But then some of the other stuff that I did was more about nature and how that can be linked to gender. Thinking about gender is very expansive so I was trying to kind of challenge myself to think about gender outside of what people maybe would usually think about gender. Also acknowledging and respecting my pronouns are very important.
Nature, like gender is very sacred. A lot of our indigenous ancestors are very complex. Our ancestors had a more nuanced or expansive understanding of gender and gender stuff and colonizers came and made it very rigid and very black and white. Colonization has impacted the way that we understand and think about gender and going back to that like super sacred and spiritual understanding of body and gender.
Vieira: Can you share a little bit about your journey to becoming an artist and your medium; how you chose it or why you’ve chosen it or what’s great about it?
CM: I was always interested in creativity and art from childhood, but it was hard for me to see myself as an artist for various reasons… One — representation, right? I didn’t grow up seeing a lot of like artists that were people of color or like children of immigrants or artists that I could see myself in coming from an immigrant family, like art wasn’t necessarily seen as a way to make it in this country; If you wanted to make it in this country, you go to college, you become a doctor or a lawyer.
I would go to the arts and crafts store and pick up some beads and make a bracelet or stuff like that as a child. And then in high school and college is really when I had access to art supplies and stuff like that. That’s really when I started actually playing around with different materials, and paints and having conversations with professors and teachers and students about art. I went to college at UC Davis and within the ethnic studies and Chicano studies departments they have a lot of art classes.
I was really interested in the history of chicana Chicanx art and I took a screen printing class. That was the first time I ever felt like I could actually be an artist. I took the screen printing class, fell in love with the medium. It was like a medium that I finally felt like I could actually do well.
I tried ceramics and painting and I was like, “this is fun, but I don’t feel like I’m really good at it.” Screen printing I was good at, I was like, “okay, this is great.” There’s a lot of different mediums that I love to explore. I’m kind of like a jack of all trades and a master of none.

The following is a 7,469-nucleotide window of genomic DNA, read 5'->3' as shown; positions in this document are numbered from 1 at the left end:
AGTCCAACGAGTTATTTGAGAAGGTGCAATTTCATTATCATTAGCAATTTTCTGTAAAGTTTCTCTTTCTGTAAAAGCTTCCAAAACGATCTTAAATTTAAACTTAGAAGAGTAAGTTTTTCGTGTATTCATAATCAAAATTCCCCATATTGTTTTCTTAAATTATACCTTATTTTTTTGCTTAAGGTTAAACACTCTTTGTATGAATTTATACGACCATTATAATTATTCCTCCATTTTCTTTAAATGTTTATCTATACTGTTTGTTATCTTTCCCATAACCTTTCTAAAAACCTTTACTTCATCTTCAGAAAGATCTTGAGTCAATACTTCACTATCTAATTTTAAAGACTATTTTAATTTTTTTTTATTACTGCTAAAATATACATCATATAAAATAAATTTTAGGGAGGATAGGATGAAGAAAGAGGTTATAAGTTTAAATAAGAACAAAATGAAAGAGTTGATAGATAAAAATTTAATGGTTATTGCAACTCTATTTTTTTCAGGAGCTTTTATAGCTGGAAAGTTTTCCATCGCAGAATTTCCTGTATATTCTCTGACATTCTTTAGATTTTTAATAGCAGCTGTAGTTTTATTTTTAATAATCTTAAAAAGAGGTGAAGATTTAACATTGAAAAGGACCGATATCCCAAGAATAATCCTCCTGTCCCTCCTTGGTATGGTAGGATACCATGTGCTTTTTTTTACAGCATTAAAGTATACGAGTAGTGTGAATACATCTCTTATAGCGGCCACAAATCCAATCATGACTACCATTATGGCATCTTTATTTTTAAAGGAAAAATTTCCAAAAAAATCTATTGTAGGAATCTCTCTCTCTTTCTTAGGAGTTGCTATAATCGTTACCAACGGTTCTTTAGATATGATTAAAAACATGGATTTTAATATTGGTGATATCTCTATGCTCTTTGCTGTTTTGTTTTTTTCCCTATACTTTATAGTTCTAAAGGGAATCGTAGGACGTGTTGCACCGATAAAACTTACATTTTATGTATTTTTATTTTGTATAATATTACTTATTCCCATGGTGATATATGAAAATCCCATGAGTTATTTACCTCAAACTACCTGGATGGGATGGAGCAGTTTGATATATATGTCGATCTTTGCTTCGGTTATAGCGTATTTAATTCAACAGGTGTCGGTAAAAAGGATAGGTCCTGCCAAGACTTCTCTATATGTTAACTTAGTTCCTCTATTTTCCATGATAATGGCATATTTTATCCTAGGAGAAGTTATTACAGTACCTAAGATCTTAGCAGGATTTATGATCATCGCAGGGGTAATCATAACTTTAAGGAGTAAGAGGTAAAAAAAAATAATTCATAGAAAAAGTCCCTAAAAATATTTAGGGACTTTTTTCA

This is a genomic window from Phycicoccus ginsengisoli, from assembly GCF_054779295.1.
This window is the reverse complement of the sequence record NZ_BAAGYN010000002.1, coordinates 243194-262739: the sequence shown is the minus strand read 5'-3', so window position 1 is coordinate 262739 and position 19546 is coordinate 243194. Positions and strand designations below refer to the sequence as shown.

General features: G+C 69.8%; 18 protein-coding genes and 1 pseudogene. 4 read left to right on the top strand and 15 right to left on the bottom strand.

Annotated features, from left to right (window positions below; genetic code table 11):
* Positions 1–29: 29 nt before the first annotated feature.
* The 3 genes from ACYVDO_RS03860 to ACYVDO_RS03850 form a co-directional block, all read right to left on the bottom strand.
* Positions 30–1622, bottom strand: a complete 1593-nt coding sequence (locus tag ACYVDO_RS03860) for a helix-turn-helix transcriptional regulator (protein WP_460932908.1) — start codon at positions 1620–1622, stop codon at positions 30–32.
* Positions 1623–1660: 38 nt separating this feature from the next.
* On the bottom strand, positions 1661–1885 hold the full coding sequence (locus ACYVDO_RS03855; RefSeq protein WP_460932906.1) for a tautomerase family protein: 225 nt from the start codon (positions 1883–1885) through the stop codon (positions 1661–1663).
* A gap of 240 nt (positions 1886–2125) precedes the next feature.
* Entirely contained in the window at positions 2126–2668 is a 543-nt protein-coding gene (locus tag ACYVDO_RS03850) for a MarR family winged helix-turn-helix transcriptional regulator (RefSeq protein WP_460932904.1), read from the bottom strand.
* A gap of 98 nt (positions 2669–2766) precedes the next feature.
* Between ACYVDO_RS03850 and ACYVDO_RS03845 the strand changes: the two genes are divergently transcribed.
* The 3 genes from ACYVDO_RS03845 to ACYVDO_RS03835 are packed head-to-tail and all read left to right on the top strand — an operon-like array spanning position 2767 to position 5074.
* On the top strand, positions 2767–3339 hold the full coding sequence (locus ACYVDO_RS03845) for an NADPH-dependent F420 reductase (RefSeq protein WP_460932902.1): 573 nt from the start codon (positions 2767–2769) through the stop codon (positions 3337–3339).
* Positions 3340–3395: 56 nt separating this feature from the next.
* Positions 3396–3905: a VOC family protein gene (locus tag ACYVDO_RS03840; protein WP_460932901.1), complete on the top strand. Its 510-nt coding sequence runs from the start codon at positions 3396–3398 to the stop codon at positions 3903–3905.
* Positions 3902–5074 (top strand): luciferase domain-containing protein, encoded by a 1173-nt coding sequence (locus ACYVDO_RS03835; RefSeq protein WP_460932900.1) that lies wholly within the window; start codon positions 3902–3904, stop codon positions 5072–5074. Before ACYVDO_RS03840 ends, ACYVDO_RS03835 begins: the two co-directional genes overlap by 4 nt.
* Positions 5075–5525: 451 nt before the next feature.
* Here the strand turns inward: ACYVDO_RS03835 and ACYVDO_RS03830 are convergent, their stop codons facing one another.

Screen printing kind of led me into digital illustration a little bit. I’m very self taught. I do sticking point, tattooing, and I do drag performances. I started doing drag actually during the pandemic also, which also was very highly motivating for exploring gender and gender presentation.
I have a drag king and a drag queen character. My drag queen character is a bearded, she’s like a bearded drag queen and my drag king character is like a vaquero clown because the way that I see it — it’s my criticism of latinx chicanx masculinity or men specific– that these are emotional clowns. I started making jewelry also, it’s kind of a thing that I do on this side.
Vieira: Anything else that you want to share with me or with folks?
CM: When it comes to thinking about and talking about gender, I do think that it’s important to have a diversity of perspectives and experiences represented in that conversation.
I feel like when it comes to talking about gender, it’s really about Black and indigenous women being part of that conversation. It’s about trans women and trans fems being part of that conversation and leading those conversations. Gender is still such a prevalent conversation, but it has evolved. It’s really interesting to see all of that. I see all of that but with the added layer of seeing it through the lens of a Chicanx, a child of immigrants, an artist, and whatever, 1000 million identities that I possess.
Vieira: Thank you. Well, that’s pretty awesome.
About Chucha Marquez
Chucha Marquez is a Queer, Nonbinary Chicanx artist and social media whiz. They were born and raised in the South Bay and are currently based out of Oakland, California. Chucha’s work is inspired by current and historical struggles for social justice and liberation, especially within the context of gender and sexuality, immigration, feminism, current events, and solidarity work. Chucha has a degree in Psychology and Chicanx Studies from UC Davis, with a minor in Art Studio and is the Director of Social Media at LaMont Digital.